Surf Scoter is often referred to as "skunk-head coot" by hunters, a reference to
the male's strong black and white head patterning. They are most often
observed along both the Atlantic and Pacific coasts, where they can be quite
common. Small numbers over-winter on the Great Lakes every year, but they
are rarely found on other inland water bodies.
habitat is around lakes and slow-moving rivers in Canada and Alaska, primarily
in semi-open terrain. Primarily found in shallow coastal waters during
winter, with small numbers wintering on the Great Lakes. They are only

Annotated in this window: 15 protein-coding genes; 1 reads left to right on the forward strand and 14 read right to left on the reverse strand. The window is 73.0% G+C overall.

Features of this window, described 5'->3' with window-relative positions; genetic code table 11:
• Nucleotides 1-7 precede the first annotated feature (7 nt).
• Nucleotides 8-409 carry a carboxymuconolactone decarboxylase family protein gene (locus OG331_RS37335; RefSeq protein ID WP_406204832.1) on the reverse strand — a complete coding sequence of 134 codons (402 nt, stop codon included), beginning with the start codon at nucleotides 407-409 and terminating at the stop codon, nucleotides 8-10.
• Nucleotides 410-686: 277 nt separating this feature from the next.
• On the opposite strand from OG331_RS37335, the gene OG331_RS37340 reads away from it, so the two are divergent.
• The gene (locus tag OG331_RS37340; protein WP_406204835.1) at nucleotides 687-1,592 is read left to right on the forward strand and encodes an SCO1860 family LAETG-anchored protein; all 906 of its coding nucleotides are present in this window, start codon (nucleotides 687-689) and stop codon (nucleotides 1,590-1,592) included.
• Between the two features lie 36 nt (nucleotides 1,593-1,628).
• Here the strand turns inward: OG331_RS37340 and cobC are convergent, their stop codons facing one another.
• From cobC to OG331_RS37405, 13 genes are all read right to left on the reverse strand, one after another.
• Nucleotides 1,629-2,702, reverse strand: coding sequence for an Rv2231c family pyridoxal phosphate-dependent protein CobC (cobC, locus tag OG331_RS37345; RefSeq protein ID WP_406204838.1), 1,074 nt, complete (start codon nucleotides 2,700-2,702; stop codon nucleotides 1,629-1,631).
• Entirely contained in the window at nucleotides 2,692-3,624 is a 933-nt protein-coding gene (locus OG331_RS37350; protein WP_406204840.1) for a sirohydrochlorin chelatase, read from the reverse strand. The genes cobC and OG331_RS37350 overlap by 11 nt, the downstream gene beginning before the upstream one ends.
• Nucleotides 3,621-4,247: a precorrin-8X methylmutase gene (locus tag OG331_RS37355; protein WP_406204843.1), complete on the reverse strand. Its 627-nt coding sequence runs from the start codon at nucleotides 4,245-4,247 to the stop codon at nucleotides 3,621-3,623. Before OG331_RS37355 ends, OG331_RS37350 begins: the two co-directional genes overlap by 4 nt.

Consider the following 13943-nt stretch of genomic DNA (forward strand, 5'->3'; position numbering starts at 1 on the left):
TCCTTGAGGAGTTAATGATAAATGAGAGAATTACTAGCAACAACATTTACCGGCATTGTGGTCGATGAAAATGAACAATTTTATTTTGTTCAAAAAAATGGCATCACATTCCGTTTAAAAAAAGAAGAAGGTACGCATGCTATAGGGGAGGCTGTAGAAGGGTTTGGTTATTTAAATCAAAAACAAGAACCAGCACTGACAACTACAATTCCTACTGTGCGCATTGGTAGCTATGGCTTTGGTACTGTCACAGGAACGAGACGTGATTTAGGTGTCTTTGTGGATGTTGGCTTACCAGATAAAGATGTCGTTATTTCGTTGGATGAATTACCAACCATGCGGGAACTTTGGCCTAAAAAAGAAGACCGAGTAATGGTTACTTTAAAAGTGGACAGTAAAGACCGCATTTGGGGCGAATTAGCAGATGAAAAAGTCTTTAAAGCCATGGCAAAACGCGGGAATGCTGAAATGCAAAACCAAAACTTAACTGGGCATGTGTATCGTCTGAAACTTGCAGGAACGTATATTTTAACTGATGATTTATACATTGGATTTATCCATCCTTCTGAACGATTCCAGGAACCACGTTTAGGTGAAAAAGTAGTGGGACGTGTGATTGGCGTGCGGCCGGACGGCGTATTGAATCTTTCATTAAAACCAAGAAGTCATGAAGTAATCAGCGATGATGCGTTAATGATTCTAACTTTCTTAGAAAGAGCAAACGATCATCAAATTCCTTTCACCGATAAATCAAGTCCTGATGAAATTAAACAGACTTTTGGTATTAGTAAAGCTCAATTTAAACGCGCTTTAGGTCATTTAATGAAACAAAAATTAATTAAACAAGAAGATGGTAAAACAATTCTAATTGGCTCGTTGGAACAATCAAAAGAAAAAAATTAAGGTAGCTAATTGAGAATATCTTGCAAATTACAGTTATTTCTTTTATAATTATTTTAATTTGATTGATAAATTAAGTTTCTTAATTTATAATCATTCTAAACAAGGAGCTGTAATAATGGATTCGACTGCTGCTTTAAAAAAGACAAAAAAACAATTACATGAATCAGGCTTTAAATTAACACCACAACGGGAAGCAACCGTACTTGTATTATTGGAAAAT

very rarely found inland on other water bodies in winter.
Diet: Primarily feeds on mollusks. Also will feed on
crustaceans, small fish, marine worms, aquatic insects, and aquatic plants.
Behavior: A diving duck, feeding by diving
underwater and propelling itself by its feet.
Breeding: Non-breeder in South Dakota
Song: Often silent, but the male will whistle and
make low croaks during courtship.
Migration: Summers throughout much of Canada and Alaska. Winters along both the
Atlantic and Pacific coasts of North America. Only a rare migrant in South
Conservation Status: Numbers took a serious dive
in the early 20th century, but populations have since rebounded and they are
Cornell Lab of Ornithology - Surf Scoter
Photo Information: Winter 2002/2003 -- Barnegat
Inlet, New Jersey -- Chris